Ms. CHILD: Yes, I was tremendously interested in French cuisine because it was - it's the only cuisine that has the real rules on how to cook, and I wanted to - because I had start in quite late. I was about in my early 30s when I started cooking - and I found that the recipes in most, in all the books I had were really not adequate. They didn't tell you enough. And I'm - for one, I won't do anything unless I'm told why I'm doing it.

So I felt that we needed fuller explanations so that if you followed - if you followed one of those recipes, it should turn out exactly right. And that's why the recipes are very long, but they have full detail. My feeling is that once you know everything and have digested it, then it becomes part of you.

GROSS: When you moved back to the States and you wanted to continue French cooking, were there ingredients that you couldn't find in the States?

Ms. CHILD: No - well, there were some differences. I think the cream was not as thick, but it was easy enough to make your own, what they call crème fraiche, by adding a little buttermilk or yogurt to heavy cream and making it thick. And in those days cream was very chic. Nowadays, people are very afraid of it.

But - and the flour is different, but you could - because the French, general French flour is softer and more made for pastries, and you can perfectly well duplicate that by using part unbleached, all-purpose flour with a little bit of plain, bleached cake flour added to it, which softens the gluten content. And of course the meat cuts are different, but otherwise, I didn't find anything too difficult or impossible to do.

GROSS: What do you think the American attitude was toward French cooking when your book, "Mastering the Art of French Cooking," came out?

Ms. CHILD: Well, at that point, when "Mastering the Art" came out, French cooking was very much in vogue because we had the J.F. Kennedys in the White House, and they had their wonderful French chef, and at the same time, people were beginning to be able to get easily over to Europe because air traffic, air flights were available.

Before, you had to go by boat, and it just took so long that only the upper classes could go over there. So suddenly, Europe became available, and Americans were able to go over there and taste the food, and it became very chic and very - people were very much interested in it.

GROSS: You became nationally famous in the United States for your cooking show. I read that your cooking show started because you were a guest on someone else's show when your book, "Mastering the Art of French Cooking" came out, and there was such a big response that they gave you your own show. What did you do that…?

Ms. CHILD: Well, at that time when they did a book review, and I had to do something. You couldn't just talk about it. So I beat up some egg whites in a big copper bowl, that kind of thing that people had not seen before, and I made an omelet. And at that time, there were no cooking shows at all on television, and people said, well, why don't we have a cooking show?

And so I did three pilots, and they got a lot of response because there weren't any on at that point, and French cooking was very much in vogue. So they said let's try 13 shows and see how it goes. And at that time, also, public television was mostly talking heads, and they wanted to have something that was a little more lively. And it started in Boston, and then I think Pittsburgh was the first to pick it up, and then San Francisco and finally New York, and so that's how - that's how it really started in.

FLATOW: Were your early shows live?

Ms. CHILD: No, nothing was live, but the early shows, because we were very, very, very strict budget, it was really live on tape. And so once we started in, we didn't stop at all unless there was a terrible disaster, and we only had about two or three, I think.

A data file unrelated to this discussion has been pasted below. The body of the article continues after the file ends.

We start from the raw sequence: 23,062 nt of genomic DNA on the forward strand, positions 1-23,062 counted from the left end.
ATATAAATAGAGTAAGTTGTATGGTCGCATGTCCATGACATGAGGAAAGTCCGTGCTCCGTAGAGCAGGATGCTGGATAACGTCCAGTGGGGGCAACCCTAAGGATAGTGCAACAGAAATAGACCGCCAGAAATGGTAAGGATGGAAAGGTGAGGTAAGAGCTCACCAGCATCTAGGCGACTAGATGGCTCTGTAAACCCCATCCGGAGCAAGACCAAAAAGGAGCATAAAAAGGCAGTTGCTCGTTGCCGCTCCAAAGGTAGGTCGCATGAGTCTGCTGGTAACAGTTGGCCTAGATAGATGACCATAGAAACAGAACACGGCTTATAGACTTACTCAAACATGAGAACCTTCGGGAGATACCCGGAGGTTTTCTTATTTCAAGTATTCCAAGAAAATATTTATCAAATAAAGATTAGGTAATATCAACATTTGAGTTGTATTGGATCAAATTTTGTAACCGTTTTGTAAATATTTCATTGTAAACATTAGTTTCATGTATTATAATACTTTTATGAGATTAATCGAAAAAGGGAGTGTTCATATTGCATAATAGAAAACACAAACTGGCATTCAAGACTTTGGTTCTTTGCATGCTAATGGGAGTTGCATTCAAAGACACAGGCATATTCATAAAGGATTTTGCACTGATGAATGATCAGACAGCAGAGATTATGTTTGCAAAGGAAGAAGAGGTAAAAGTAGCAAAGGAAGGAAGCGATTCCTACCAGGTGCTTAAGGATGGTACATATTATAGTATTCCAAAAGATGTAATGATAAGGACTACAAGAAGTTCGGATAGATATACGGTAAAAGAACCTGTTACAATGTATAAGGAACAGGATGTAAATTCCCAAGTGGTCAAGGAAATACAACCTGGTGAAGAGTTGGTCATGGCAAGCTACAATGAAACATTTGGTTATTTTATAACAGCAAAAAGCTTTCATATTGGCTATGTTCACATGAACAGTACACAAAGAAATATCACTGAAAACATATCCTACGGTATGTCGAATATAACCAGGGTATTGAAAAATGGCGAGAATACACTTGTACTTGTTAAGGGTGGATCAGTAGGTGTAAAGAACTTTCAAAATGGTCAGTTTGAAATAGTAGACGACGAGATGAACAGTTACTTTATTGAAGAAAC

GROSS: Tell me one of the terrible disasters.

(Soundbite of laughter)

Ms. CHILD: Well, one time, I was cooking - blanching some broccoli, and it was in a salad basket, which was lowered into a big kettle, and when I picked it up, my fork slipped, and it all fell on the floor.

I didn't pick it up and use it, so we did stop because it was a real mess. But every time we stopped, it would cost, I mean, several hundred dollars because it always took half an hour to get back again, and you have to pay overtime.

And another time, there was a short circuit on my microphone, and every time I touched the stove, the microphone would go:

(Soundbite of buzzing)

(Soundbite of laughter)

Ms. CHILD: And I'd clutch my breast. So we had to stop for that, but otherwise, we just didn't stop at all. And then people - it's funny. People would say well, I saw you drop that chicken on the floor, which of course I never did. All I was did was flip a potato pancake into the stove, and then I put it back into the pan, and I said: Well, if you're all alone in the kitchen, nobody will know.

It's funny that people saw me do that to a chicken. Isn't that funny how people will say that?

GROSS: So, were there often mistakes in the actual show that you would recover from, thinking that this kind of thing happens all the time if you're a real cook.

Ms. CHILD: And I think some people would accuse me of doing things purposely, but anyone who has been in the kitchen knows that awful things happen all the time, and you just, if you're a cook, you have to make do with whatever happens.

GROSS: I'm sure you must have seen the Dan Aykroyd "Saturday Night Live" impression of you.

Ms. CHILD: Oh, yes. We have a tape of that. That's great fun.

GROSS: Do you? What he'd always do is, when he was doing you, is take little nips of wine until he got really giddy while he was cooking.

Ms. CHILD: No, I know, and people accuse me of that, too, which of course - and I know Frank Prial of the New York Times said that he saw me pick up a bottle and drink out of it, which of course I would never do in public. But I think his book didn't sell very well, so I don't care.

(Soundbite of laughter)

Ms. CHILD: No, I would never. That's a - that would be a very gauche thing to do in public, wouldn't it?

GROSS: It was French cooking that got you started as a cook. How much of your time is devoted now to French cuisine?

Ms. CHILD: That's kind of hard to say because what is important about - to me about French cuisine is the techniques, because they are the techniques of good cooking. It's hard to say, when you say French cuisine, what that means anymore. It used to mean the School of Escoffier in classical French cooking, but what everybody who has any training at all is - uses French techniques because those are the basis of good cooking.

DAVIES: Julia Child, speaking with Terry Gross in 1989. Child died in 2004 at the age of 91. You can find audio and video of Child discussing her permanent kitchen display at the Smithsonian at npr.org. I'm Dave Davies, and this is FRESH AIR.